himself kicked out of the house.

 

[]

The most painful thing about

'80s genre novelist Jay

McInerney's main detractors

being out of business is that

McInerney himself is still

around, inflicting his

unleavened brand of

sign-my-yearbook prose on

periodicals great and small. In

his most recent piece for The

New Yorker - a memoir of his

mother's infidelity that must

have really thrilled his

siblings - the veteran literary

stalwart comes up with some

sparkling prose: a meditation on

his first brie, a thrilling

stance against "the bullshit of

Catholicism," and some phrases

of emotion recollected in

tranquility and apparently not

revised afterward ("I was sick

to think that she had to

struggle against her own

conscience as well as the

disease"). But the highlight of

the article is surely the

following Burnsian simile: "Her

love was like a decoder ring."

Now there's the kind of poetry

that inspires lesser-known hacks

like us to pick up the feathered

quill:

 

 

[]

Elsewhere in the same issue of

The New Yorker we find an

intriguing story by Michael

Specter about the mapping of

Iceland's conveniently limited

gene pool. This is just the most

recent example of a spate of

interest in all things Nordic,

from sponsored voyages in a

Viking knarr to Westworld-type

dystopian potboilers to Michael

Crichton's movie The 13th

Warrior, scheduled for release

this fall (after a deft title

change to avoid confusion with

the Kirk Douglas/Tony Curtis

saga The Vikings). But we're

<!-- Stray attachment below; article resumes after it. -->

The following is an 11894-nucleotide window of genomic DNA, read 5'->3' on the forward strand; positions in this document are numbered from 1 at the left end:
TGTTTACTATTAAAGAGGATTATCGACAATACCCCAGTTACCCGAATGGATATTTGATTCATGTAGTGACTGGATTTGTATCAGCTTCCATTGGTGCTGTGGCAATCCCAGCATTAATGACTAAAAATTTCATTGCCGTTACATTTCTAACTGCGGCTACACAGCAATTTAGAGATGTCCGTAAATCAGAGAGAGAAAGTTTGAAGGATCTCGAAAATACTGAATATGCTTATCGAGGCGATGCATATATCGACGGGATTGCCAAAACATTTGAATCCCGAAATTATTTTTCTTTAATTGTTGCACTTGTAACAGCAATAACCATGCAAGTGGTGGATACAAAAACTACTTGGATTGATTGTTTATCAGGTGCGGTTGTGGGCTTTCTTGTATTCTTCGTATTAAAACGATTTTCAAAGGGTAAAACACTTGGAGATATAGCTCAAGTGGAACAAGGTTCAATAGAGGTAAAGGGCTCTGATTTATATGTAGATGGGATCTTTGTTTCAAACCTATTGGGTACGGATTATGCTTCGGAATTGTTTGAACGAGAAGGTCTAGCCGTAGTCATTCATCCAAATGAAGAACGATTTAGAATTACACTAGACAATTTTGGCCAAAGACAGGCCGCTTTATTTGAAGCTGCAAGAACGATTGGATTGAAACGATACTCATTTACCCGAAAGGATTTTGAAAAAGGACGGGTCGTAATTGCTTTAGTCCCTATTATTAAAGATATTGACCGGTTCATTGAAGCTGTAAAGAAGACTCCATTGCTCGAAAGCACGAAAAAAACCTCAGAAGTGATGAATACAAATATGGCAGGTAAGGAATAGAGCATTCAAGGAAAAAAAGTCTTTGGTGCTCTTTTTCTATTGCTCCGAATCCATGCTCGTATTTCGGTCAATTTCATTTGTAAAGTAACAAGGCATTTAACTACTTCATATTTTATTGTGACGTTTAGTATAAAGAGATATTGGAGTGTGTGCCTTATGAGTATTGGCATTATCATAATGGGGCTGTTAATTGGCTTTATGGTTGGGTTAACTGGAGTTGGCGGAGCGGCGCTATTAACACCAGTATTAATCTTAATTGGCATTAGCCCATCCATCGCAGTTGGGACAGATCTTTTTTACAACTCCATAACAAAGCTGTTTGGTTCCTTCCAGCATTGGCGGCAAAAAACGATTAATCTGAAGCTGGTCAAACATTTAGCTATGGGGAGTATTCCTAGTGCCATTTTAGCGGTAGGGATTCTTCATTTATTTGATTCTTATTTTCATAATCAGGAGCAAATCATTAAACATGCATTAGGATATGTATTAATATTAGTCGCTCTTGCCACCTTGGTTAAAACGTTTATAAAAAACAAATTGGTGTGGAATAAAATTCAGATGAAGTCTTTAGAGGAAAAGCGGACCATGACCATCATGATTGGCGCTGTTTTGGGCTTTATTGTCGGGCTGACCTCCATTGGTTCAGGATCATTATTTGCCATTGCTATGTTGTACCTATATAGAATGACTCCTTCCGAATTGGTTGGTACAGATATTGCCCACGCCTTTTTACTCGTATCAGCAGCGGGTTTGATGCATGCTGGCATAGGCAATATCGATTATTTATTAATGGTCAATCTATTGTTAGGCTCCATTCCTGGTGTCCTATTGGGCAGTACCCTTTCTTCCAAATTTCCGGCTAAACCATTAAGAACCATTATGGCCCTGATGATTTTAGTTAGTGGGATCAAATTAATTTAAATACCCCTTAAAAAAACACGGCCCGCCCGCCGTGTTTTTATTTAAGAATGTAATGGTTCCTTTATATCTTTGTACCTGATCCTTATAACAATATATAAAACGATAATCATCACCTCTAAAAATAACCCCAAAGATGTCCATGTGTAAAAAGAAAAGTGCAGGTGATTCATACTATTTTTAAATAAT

beginning to suspect the

sustained interest in the

genetics described in The New

Yorker story and a recent

front-pager on Viking height in

The Wall Street Journal has more

to do with an unwholesome

fascination with the blue-eyed

blond master race than with our

love of Isolde horns. While

we're all fussing over the

purity of Scandinavian genes,

nobody has pointed out that the

Crichton movie will feature

Spanish loverboy Antonio

Banderas in the role of an Arab

- an against-type masterstroke

on the order of having "Iron Eyes"

Cody appear as an American

Indian or Dolph Lungren play a

lovable mick. As Kirk Douglas (a

genetic wonder, certainly,

though definitely not a Teuton)

exclaims, "Odin! Augh!"

 

[]

President Clinton has perfected

the art of the disarmingly

tedious speech to the point

where the only thing we have to

look forward to is the

inevitable Republican rebuttal,

just to see what trickery the

party of Lincoln employs to

appear more inept than the

president. Though MSNBC analyst

Howard Fineman earned our

affection in the post-speech

wrap by comparing Clinton's

tobacco proposal to "shooting

fish in a barrel," it was

Oklahoma Seahawk Steve Largent's

statement - "True liberty and

freedom come from God" - that

really made us yearn for the day

when all televisions will come

equipped with a G-chip.

(Largent's admission that he

didn't know what "GOP" stood for

until after his inauguration

reminded us that we have to look

up "NFL" when we get a

chance.) But Representative

Jennifer Dunn (R - Washington)

took top counter-argument

honors. Not for her tale of a

constituent's zany "I'm not

dead" mix-up we heard first on

an episode of The Odd Couple,

but for her long description of

how she is, at heart, not really

a politician at all, but a

gardener. At last, we seem to

have arrived in the land of

botanical aphorisms that

American politics has been

inching toward for 20 years.

It's almost worth bringing

Chance the Gardener out of his

post-death retirement.




courtesy of the Sucksters